I was able to attend two RNAO Best Practice Champion workshops. These workshops helped me organize and prepare my stakeholder analysis and ensure I included all those who would be involved in the practice change. My gap analysis was assisted by the tools provided by the “Toolkit: Implementation of Best Practice Guidelines, Second Edition. These activities helped provide me a picture of the community and environment I was working within. I based my gap analysis on review of present documentation practices, observation of nurses in the home program in teaching sessions and patient and nurse surveys. Even though I work in this area the gap analysis provided me with information and insights and a different lens to see challenges and opportunities from.
Baseline Surveys

I interviewed 19 home dialysis patients: ten home hemodialysis and nine peritoneal home dialysis patients. My original plan was to interview patients in the dialysis unit and in their home but as I began to test my questions on a few patients who had dropped into the home hemodialysis unit, I soon realized the time required to do this would certainly be longer than I had expected. I did not want to burden patients with more home visits and occupy their limited time. Instead, I chose to randomly select patients who were coming into clinic whether it was home hemodialysis or peritoneal dialysis. The interviews, which I originally felt would take 30 minutes actually ranged from 30 minutes to 120 minutes. I found patients wanted to share their experiences, positive and negative and the time allowed patients the opportunity to tell their story and validate their experiences.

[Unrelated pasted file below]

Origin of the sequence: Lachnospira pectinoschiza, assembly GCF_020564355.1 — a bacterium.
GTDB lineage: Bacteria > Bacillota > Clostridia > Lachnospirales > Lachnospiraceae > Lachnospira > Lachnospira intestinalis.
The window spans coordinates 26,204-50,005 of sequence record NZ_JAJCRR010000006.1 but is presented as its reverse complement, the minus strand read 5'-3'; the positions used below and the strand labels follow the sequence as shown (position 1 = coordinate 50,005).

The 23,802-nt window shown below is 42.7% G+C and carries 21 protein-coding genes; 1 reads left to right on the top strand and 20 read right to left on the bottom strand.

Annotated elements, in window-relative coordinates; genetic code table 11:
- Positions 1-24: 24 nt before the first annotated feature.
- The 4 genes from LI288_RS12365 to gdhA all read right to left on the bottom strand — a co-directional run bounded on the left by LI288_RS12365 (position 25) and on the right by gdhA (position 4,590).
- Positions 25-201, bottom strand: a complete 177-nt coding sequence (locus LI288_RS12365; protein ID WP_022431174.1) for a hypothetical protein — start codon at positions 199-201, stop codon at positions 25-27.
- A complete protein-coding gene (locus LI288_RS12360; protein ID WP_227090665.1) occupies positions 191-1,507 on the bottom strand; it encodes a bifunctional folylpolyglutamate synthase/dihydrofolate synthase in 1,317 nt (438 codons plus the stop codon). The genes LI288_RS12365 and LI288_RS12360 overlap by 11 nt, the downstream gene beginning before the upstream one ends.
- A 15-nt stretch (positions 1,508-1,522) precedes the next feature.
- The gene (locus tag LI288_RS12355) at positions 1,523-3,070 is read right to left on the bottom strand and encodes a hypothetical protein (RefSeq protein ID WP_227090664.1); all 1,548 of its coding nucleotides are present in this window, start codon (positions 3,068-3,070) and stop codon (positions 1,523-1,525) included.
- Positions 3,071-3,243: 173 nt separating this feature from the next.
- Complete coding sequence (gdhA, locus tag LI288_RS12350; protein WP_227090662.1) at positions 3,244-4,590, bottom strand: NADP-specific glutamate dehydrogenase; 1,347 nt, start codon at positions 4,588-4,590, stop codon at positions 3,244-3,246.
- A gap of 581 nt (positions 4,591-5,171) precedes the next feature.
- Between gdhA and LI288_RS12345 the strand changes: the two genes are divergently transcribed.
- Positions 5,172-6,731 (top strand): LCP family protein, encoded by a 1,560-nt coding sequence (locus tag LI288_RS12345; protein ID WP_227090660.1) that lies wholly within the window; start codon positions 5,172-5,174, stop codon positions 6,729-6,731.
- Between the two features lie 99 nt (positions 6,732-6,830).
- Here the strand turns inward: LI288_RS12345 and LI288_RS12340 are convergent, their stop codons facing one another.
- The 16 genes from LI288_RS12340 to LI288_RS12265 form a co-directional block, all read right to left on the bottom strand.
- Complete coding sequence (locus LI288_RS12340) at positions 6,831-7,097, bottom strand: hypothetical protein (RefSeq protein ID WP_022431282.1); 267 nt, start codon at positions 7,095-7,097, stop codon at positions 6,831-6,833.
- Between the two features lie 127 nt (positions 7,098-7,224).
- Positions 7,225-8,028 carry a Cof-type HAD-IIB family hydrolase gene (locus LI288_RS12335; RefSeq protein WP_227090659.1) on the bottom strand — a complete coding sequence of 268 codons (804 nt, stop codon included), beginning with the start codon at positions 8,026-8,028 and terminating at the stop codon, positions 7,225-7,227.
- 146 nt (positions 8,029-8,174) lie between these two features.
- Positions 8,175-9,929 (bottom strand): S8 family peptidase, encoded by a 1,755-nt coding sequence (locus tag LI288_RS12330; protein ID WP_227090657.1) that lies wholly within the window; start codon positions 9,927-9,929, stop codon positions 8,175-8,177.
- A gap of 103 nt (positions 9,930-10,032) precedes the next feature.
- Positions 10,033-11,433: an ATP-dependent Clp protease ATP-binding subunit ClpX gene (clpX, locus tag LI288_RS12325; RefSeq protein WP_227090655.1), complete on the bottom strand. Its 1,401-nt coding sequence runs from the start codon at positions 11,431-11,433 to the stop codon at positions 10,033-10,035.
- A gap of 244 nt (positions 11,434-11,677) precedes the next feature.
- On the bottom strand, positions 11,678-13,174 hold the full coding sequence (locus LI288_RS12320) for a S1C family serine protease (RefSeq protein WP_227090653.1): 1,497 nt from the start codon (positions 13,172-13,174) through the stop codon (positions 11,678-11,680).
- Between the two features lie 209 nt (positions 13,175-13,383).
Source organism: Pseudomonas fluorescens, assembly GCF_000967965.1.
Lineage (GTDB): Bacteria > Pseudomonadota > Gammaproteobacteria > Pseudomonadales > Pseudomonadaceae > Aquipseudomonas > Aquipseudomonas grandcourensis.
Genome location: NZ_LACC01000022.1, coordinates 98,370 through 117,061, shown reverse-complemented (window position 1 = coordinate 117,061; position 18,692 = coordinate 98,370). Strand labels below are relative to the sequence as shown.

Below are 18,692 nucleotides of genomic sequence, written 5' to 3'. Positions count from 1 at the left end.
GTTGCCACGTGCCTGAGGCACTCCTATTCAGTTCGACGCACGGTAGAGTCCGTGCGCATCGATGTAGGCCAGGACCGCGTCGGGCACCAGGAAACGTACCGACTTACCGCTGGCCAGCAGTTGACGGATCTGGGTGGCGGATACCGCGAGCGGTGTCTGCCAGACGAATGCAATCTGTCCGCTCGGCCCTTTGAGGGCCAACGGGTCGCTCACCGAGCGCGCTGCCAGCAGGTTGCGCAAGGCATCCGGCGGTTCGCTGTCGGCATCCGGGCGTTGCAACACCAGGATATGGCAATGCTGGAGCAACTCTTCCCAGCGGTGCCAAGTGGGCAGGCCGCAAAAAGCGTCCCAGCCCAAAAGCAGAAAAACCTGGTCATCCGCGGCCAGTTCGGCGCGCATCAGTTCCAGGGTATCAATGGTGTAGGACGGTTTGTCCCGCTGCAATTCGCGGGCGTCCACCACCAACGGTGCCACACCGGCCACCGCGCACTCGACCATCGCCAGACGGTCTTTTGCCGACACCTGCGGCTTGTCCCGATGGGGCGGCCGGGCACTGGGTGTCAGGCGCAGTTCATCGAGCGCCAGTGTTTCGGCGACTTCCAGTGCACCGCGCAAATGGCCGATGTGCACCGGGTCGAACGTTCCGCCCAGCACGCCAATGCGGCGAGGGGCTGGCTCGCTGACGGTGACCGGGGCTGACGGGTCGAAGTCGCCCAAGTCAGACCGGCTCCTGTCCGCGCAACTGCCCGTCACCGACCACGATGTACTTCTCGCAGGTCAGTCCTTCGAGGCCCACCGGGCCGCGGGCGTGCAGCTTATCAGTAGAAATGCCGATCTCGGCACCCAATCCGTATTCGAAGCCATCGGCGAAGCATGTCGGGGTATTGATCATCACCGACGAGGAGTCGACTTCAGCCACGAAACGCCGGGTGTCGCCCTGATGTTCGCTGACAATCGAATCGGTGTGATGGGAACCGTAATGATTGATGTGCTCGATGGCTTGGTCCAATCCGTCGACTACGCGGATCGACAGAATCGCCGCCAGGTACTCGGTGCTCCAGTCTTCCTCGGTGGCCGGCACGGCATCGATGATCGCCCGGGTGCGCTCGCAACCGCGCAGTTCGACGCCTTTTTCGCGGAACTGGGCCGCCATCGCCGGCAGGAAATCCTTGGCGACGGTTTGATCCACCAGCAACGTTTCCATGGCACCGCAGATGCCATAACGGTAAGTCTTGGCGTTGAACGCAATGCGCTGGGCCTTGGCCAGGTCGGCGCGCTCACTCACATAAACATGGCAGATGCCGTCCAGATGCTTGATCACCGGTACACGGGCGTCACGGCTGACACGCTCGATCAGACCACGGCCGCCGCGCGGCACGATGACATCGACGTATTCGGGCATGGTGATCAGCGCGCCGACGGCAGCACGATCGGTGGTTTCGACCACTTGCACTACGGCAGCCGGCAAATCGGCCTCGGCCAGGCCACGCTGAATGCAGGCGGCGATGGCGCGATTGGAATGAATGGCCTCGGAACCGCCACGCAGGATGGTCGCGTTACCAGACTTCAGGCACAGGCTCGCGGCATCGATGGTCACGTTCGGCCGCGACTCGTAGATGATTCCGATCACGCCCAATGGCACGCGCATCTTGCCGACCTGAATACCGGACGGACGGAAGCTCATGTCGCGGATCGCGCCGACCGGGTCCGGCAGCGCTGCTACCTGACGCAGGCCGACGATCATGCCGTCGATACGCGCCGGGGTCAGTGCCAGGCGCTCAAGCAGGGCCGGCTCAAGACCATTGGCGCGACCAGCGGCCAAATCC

The survey was time-consuming but so rewarding and informative that the time became insignificant. I was able to thank the patient for sharing their experience and on a few occasions apologize for those undesirable experiences. I took the opportunity to listen to each patient. My favourite question to ask was what were the qualities or words that described a home dialysis nurse. So many words came from that question. To my surprise the word said most often was knowledgeable. Patients told me that it was very important that their nurse needed to know what she was doing. The expected words were also said such as kind, caring, sense of humor, and so many more. What I created with this was a wordle. A wordle is a cluster of words. It places the frequency of each word into prominence in the cluster based on how often it appears. With the support of the printing department I created wordle art to describe what a home nurse is. Posters were made and placed in the home training units for patients and staff to remind everyone what was important to patients.